You have probably read these words from me before, but if you are a creative, your inspiration is a priority. We know that in order for us to create, we need inspiration, but we do very little to keep ourselves receptive to inspiration. We seek it out there, but what is out there, what can spark your inspiration, is not what inspiration is. That is only part of the process and it is not even the most important part.
Let me explain. In order for you to create, you need to feel inspired, right? There needs to be that sort of inner ignition that makes you want to create something. Very often we think that we need to seek inspiration, it is out there and it needs to come to us. We travel to bucket list locations, we stand on mountains at sunrise, we scroll and scroll and scroll through our social media feeds and the more uninspired we feel, the harder we try to find it.
The thing is that inspiration actually lives inside of you. It is the part of you that is receptive to little sparks and the more susceptible you are, the smaller the sparks can be to ignite your creativity. Visual stimuli are everywhere after all and not everyone feels inspired to create after seeing them. This means that the incitements are there....always....but your receptivity to them is what cause you to feel less inspired.
So, it is your wavelength that you need to take care of first and foremost. If you overload your senses by looking for inspiration in a forced kind of way, you actually diminish your receptivity to them even further. You sort of become numb to all the little things that could spark new ideas.
These days it is oh so easy to get an overload of stimuli. You wake up in the early morning all inspired, you grab your phone and after half an hour of scrolling on your favourite social media or reading through your emails, you feel totally numb or your brain feels like it has just fragmented all those wonderful ideas into tiny little segments. Often you don't even feel so great anymore after starting your day like this. Overwhelm and sensory overload is killing for your opens to new ideas. It is not the sparks that are missing, it is your ability to receive and translate it into new ideas that is absent.
So, what to do to stay inspired?
1. If you want to be creative, don't grab your iPhone or other device first thing in the morning, otherwise what you read and what you see will determine your day. Just start your day doing what you really want to do FIRST and don't let the lives of thousands of others determine your sentiment of the day. I don't know about you, but often after scrolling for a few minutes I just go numb and even the most beautiful pictures look boring after that. It is like nothing can excite me anymore. So....limit the use of your device so you can re-connect to yourself...
2. Write pages in a journal in a stream of consciousness kind of way. This means you simply write what comes to mind, but you keep writing for a set amount of time or you write a set amount of pages. I have been writing 3 A4 pages every single day for at least 20 years. It gets all the thoughts out and onto the paper, which leads to a clearer mind. Everything that it was thinking about and tried to remember is now on the paper, so the channels through which you can receive sparks are no longer clogged up. I use the method of Julia Cameron (Morning Pages) as described in her book The Artist's Way
3. You might not want to hear this, but you need time to be alone....It is very hard to maintain a high level of receptivity when you are constantly surrounded by other people. This again makes your mind become reactive and agitated and an agitated mind is not good at coming up with ideas. I actually need a lot of time on my own, otherwise I loose touch with my creativity completely. Often after holidays I would be totally unable to create for weeks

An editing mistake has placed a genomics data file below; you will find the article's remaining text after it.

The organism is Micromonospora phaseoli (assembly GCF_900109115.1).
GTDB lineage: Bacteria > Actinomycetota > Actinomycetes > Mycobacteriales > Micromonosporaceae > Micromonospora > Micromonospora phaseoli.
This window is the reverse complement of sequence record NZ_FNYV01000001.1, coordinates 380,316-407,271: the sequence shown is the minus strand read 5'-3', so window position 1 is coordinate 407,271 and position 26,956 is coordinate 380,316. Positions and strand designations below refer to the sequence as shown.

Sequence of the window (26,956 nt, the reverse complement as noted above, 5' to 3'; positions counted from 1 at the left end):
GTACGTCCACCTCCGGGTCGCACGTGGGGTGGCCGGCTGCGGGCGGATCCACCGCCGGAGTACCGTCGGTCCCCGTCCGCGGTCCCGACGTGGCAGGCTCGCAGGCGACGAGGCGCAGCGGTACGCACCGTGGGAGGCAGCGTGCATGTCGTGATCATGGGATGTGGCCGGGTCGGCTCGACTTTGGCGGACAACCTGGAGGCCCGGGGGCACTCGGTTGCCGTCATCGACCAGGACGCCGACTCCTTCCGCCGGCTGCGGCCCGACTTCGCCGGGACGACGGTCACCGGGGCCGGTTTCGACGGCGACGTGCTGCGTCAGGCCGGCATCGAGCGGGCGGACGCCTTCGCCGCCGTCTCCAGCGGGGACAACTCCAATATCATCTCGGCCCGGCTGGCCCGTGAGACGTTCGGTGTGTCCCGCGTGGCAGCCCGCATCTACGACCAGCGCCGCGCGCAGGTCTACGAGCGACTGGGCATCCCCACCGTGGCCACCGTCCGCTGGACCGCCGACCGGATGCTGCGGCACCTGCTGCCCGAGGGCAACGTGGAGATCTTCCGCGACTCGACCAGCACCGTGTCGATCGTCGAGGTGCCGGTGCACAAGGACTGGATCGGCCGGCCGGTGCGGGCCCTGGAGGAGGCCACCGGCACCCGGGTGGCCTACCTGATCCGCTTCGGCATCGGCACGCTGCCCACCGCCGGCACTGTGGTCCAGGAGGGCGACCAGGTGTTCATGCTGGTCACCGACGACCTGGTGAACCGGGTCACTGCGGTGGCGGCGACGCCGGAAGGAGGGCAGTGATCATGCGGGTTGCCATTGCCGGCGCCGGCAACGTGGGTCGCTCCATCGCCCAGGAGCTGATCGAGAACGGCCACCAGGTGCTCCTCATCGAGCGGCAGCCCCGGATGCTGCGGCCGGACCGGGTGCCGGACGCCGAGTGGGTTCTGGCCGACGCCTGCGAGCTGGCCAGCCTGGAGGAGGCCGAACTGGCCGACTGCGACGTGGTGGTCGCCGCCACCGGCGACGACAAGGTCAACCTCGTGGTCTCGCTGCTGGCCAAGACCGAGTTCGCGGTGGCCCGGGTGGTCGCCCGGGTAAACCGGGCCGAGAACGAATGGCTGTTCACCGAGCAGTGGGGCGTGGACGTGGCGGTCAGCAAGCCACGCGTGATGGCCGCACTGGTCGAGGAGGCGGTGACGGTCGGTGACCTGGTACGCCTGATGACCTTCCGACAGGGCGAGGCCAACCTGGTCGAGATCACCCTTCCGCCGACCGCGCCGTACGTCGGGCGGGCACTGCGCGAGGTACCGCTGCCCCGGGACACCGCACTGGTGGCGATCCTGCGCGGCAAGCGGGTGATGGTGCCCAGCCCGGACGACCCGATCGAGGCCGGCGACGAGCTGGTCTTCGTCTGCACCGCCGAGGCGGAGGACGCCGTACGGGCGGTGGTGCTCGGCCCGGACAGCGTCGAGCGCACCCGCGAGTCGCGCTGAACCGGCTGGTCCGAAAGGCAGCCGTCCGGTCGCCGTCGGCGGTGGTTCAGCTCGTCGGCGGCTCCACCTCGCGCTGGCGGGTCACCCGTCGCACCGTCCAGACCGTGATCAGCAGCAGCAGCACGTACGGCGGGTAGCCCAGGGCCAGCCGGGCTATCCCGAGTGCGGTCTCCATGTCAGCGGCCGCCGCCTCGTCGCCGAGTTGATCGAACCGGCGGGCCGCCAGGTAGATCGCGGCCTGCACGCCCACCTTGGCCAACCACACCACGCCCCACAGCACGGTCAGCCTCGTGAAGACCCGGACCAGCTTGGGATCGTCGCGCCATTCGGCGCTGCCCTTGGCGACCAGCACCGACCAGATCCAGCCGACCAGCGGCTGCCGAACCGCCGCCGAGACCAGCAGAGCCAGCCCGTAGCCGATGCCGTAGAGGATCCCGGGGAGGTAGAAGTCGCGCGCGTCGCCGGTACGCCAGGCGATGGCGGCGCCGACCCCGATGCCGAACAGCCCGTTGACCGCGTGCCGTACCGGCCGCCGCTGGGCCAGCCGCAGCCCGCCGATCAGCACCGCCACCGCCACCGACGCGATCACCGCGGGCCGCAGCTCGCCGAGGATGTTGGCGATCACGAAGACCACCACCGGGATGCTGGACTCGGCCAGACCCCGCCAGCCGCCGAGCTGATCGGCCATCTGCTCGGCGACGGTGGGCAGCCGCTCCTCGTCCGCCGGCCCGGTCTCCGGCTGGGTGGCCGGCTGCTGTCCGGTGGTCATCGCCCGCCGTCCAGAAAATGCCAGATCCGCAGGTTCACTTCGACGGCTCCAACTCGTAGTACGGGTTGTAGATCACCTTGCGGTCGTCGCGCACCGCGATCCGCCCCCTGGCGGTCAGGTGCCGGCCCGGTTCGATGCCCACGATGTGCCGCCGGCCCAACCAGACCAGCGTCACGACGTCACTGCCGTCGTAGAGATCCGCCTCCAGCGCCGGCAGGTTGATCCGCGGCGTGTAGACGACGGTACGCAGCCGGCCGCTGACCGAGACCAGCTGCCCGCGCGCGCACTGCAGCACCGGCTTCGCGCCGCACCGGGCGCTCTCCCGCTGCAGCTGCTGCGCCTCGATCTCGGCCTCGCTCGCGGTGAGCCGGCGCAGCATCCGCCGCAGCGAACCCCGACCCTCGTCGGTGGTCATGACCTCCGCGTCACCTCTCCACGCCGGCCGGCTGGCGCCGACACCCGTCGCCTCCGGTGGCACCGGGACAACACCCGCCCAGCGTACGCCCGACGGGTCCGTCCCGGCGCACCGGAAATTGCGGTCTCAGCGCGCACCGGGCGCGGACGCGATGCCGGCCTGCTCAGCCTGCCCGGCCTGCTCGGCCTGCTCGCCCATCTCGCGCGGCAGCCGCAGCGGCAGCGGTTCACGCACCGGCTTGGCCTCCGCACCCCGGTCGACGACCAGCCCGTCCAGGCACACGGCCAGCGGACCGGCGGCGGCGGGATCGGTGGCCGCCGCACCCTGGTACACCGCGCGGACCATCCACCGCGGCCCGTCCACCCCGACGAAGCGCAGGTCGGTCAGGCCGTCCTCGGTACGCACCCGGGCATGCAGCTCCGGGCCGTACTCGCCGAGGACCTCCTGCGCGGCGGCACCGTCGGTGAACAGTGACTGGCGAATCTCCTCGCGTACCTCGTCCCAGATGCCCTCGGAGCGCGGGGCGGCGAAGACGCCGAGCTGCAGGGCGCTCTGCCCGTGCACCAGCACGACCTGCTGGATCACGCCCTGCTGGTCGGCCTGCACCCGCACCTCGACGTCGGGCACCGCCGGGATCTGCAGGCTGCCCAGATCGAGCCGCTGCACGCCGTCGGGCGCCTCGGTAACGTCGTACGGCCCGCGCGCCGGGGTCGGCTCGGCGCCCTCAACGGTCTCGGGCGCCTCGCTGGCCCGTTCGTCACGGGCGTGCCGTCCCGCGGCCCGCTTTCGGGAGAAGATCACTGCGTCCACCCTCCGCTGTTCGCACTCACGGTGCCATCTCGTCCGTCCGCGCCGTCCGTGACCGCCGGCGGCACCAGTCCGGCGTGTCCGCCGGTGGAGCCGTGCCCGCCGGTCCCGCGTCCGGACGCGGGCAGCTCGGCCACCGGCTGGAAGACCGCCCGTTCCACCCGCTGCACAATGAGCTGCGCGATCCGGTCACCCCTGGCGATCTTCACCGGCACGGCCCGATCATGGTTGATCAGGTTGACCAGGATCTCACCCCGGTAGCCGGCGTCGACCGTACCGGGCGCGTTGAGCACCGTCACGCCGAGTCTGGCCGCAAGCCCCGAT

4. I am not sure how this is going to go down with you, but walking helps. Yes....walking. If I feel overwhelmed, especially after I have been to a party, watched a little too much tv, spent too much time scrolling on Instagram, I really need to take a walk....on my own or with my dog. As long as your dog does not engage with you in a conversation, this should be fine. I know that I need a good 20 minutes for the mind to become still and to notice the surroundings again. And so I walk, I breathe in the fresh air and start noticing the little magical things that surround me.
5. Find activities that make your mind go still. These are usually those things that require your full attention, that make you loose track of time. For me this is art journaling, drawing or baking. If I am busy creating a page in my art journal, all the thoughts, that occupied my mind, simply stop. It could be gardening for you, meditation, horseback riding, cooking or even driving. I often go out for a drive when I feel like my mind is becoming a bit chaotic. I also go to exhibitions and museums, but I take care to really take my time and look at everything closely. After all the artist took a long time making it and looking at paintings with my full attention makes my mind go still. It is a slower kind of stimulating your senses than scrolling on the internet and it stays with you longer.
So the trick here is to actively seek out stillness so your mind becomes clear and can actually receive the little sparks that are all around us. It really is never the problem that there are no ideas out there. It is always a case of not being able to receive and translate them into ideas. Think of it like this ; inspiration works like a two way channel. If you clog it up by too many thoughts, sparks can not get to you. If you clog it up with sensory overload, no idea can come out of you. If you keep the channel clean, inspiration can flow more easily and you'll be getting ideas from the most unlikely things.
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